if you did say inhale a ciggy now you would automatically start coughing and choking and thinking wtf is this disgusting taste :eek: it can also make you retch if you want to get a sense of how bad it would be smell a ciggy that has been stubbed out you will soon realise the truth

    stay strong by saying no i dont smoke and i am not going to give you that power over my life again

  • Thanks for the comments and the encouragement guys. I think it's just freaking me out because it was so matter of fact in my head that it wasn't going to take, even though I have no desire or craving to smoke. Just wondered if anyone else has gone through this.

  • hi mark i was like you a few weeks ago thought i was going mad didnt want to smoke but had this feeling of whats the point and found myself questioning every little thing about my quit im so glad i pushed on with the quit the feelings soon went so stay strong and keep going you are doing so well :D:D:D

  • we keep talking about this little demon or monster living inside of us playing tricks on us to tempt us back in. Sorry but i dont buy that anymore. There is no monster, it is all in the mind. I am controlling my thoughts (i think) because i just dont "want" to smoke - in other words i have no desire to smoke. End of story. I really think that if you are having these thoughts (not cravings) then a part of you "wants" to have a cig. Thats the thing, do you "want" to smoke or not. Definition of want below.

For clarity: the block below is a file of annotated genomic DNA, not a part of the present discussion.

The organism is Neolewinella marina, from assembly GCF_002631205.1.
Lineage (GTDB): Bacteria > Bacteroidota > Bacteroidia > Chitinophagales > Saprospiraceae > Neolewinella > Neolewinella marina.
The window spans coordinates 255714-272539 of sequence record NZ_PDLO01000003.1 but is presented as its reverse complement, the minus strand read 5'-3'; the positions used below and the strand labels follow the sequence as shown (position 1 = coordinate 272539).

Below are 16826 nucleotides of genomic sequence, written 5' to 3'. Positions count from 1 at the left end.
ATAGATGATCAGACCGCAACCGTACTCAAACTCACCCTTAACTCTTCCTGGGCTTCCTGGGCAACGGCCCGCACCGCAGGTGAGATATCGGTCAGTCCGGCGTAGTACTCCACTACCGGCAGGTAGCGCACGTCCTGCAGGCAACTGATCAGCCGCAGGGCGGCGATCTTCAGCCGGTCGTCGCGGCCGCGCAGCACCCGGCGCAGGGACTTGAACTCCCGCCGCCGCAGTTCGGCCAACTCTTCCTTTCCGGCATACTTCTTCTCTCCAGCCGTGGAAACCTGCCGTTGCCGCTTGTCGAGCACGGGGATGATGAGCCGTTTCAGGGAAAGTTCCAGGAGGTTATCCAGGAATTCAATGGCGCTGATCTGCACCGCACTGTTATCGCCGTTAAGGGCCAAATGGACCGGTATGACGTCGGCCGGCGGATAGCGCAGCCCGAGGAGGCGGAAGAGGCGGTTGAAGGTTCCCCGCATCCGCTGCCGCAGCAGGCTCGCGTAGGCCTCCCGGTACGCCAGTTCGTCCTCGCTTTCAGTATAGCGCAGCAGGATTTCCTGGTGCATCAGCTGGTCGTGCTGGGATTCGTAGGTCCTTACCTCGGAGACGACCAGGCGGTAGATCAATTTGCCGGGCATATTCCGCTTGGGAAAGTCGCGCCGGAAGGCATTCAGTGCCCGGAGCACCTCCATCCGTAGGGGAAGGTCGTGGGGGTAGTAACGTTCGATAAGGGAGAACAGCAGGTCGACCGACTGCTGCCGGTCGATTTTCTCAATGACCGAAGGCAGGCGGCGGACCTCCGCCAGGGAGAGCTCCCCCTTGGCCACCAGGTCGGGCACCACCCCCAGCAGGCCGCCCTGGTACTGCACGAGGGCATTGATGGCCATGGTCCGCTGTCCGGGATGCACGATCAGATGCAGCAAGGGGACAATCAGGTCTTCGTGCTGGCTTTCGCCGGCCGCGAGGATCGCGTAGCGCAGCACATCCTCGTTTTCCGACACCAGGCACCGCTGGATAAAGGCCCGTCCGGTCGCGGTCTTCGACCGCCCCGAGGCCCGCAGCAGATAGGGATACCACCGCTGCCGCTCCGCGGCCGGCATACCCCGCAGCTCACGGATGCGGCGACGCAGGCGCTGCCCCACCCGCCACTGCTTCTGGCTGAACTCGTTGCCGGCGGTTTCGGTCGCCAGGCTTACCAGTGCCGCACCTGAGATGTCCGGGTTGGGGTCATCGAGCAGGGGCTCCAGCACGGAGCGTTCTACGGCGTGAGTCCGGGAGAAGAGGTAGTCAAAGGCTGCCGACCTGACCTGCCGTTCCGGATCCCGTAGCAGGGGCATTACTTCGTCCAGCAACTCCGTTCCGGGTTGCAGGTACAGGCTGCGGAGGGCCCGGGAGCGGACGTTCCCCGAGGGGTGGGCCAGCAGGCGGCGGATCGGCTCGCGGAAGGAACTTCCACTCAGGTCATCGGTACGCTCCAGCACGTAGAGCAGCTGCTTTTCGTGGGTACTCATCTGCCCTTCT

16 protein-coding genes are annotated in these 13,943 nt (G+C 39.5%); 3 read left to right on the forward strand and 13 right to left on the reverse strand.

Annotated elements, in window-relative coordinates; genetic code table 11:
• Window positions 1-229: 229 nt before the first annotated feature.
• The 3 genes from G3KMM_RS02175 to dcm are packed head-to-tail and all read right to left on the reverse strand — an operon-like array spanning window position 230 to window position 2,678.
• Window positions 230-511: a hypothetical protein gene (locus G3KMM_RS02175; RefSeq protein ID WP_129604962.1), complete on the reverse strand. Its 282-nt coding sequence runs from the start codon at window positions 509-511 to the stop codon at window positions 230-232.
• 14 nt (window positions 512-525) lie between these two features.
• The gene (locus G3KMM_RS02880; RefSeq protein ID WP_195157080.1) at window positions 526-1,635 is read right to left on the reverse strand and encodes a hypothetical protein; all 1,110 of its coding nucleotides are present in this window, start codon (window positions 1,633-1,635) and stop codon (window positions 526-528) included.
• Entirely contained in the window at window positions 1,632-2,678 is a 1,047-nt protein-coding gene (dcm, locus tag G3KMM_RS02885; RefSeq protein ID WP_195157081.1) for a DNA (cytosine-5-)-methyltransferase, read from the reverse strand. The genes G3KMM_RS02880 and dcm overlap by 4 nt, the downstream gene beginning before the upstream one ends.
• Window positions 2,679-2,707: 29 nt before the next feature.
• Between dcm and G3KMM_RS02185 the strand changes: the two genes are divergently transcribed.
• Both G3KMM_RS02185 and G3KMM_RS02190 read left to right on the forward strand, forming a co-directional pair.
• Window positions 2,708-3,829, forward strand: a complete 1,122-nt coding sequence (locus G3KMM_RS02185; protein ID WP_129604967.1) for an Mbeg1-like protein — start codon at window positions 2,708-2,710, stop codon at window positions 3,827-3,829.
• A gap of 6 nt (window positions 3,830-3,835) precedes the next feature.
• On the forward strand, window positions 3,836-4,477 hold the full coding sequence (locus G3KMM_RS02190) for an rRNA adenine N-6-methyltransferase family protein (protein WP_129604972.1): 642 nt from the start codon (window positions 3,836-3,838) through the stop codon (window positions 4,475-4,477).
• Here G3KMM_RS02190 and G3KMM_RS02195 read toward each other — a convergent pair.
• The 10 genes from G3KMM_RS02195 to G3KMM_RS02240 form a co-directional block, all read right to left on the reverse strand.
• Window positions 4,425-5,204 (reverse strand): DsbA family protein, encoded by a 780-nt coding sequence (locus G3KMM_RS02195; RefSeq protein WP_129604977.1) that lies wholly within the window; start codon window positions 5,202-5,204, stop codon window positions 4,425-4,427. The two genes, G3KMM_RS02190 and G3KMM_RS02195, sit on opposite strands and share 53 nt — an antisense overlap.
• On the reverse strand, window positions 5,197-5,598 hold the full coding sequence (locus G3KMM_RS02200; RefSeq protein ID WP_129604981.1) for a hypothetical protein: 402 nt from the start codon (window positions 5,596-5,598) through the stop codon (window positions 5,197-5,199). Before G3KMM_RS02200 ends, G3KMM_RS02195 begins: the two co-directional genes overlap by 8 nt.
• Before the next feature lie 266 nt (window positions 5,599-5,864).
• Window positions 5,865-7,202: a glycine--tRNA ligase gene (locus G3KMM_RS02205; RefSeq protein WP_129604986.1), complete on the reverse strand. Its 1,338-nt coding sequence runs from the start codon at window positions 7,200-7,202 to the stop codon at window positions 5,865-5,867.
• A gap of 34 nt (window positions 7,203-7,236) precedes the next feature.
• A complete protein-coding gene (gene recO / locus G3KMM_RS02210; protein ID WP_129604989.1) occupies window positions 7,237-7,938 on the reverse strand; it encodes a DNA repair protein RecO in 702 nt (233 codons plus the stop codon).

want (wnt, wônt)

    v. want·ed, want·ing, wants

    v.tr.

    1.

    a. To desire greatly; wish for:

    Good luck.

  • we keep talking about this little demon or monster living inside of us playing tricks on us to tempt us back in. Sorry but i dont buy that anymore. There is no monster, it is all in the mind. I am controlling my thoughts (i think) because i just dont "want" to smoke - in other words i have no desire to smoke. End of story. I really think that if you are having these thoughts (not cravings) then a part of you "wants" to have a cig. Thats the thing, do you "want" to smoke or not. Definition of want below.